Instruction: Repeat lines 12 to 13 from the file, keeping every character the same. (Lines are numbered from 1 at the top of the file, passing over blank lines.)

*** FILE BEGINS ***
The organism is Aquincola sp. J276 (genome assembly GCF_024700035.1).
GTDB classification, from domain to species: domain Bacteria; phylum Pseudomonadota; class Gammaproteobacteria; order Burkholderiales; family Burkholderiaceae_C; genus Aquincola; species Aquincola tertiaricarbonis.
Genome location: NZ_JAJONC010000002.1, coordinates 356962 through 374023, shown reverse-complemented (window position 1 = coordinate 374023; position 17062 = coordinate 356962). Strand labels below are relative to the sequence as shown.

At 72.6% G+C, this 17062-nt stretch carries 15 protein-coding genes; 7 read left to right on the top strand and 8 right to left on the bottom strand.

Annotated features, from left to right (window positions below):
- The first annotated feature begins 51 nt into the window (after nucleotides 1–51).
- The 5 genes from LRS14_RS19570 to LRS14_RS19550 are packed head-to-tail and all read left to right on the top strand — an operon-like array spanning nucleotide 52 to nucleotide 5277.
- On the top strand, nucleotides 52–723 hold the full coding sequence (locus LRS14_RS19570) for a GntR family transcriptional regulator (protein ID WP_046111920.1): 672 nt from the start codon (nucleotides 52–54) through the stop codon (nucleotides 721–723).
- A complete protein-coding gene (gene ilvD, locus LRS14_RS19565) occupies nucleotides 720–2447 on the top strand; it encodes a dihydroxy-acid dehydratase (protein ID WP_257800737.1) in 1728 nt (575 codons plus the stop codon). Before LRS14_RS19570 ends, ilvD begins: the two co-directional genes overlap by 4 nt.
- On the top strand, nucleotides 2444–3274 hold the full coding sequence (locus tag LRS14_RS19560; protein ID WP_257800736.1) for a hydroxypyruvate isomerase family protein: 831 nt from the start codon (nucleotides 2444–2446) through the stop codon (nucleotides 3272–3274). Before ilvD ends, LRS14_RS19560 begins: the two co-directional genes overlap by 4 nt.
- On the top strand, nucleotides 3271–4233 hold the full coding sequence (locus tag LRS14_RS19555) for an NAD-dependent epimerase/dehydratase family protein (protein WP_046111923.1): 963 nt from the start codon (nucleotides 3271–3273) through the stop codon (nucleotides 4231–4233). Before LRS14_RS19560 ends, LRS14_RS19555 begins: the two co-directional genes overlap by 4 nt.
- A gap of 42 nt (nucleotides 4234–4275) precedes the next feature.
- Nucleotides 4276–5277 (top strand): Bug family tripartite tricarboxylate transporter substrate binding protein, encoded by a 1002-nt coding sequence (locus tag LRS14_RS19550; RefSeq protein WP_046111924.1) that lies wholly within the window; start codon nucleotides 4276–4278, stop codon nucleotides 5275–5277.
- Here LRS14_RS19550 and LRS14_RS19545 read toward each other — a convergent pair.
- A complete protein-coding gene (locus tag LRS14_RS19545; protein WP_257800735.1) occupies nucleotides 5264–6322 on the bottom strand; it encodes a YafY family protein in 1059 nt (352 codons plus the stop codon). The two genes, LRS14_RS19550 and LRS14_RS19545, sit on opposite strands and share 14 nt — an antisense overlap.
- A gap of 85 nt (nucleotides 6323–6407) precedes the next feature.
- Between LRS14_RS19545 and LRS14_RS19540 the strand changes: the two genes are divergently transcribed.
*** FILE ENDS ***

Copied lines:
- A gap of 42 nt (nucleotides 4234–4275) precedes the next feature.
- Nucleotides 4276–5277 (top strand): Bug family tripartite tricarboxylate transporter substrate binding protein, encoded by a 1002-nt coding sequence (locus tag LRS14_RS19550; RefSeq protein WP_046111924.1) that lies wholly within the window; start codon nucleotides 4276–4278, stop codon nucleotides 5275–5277.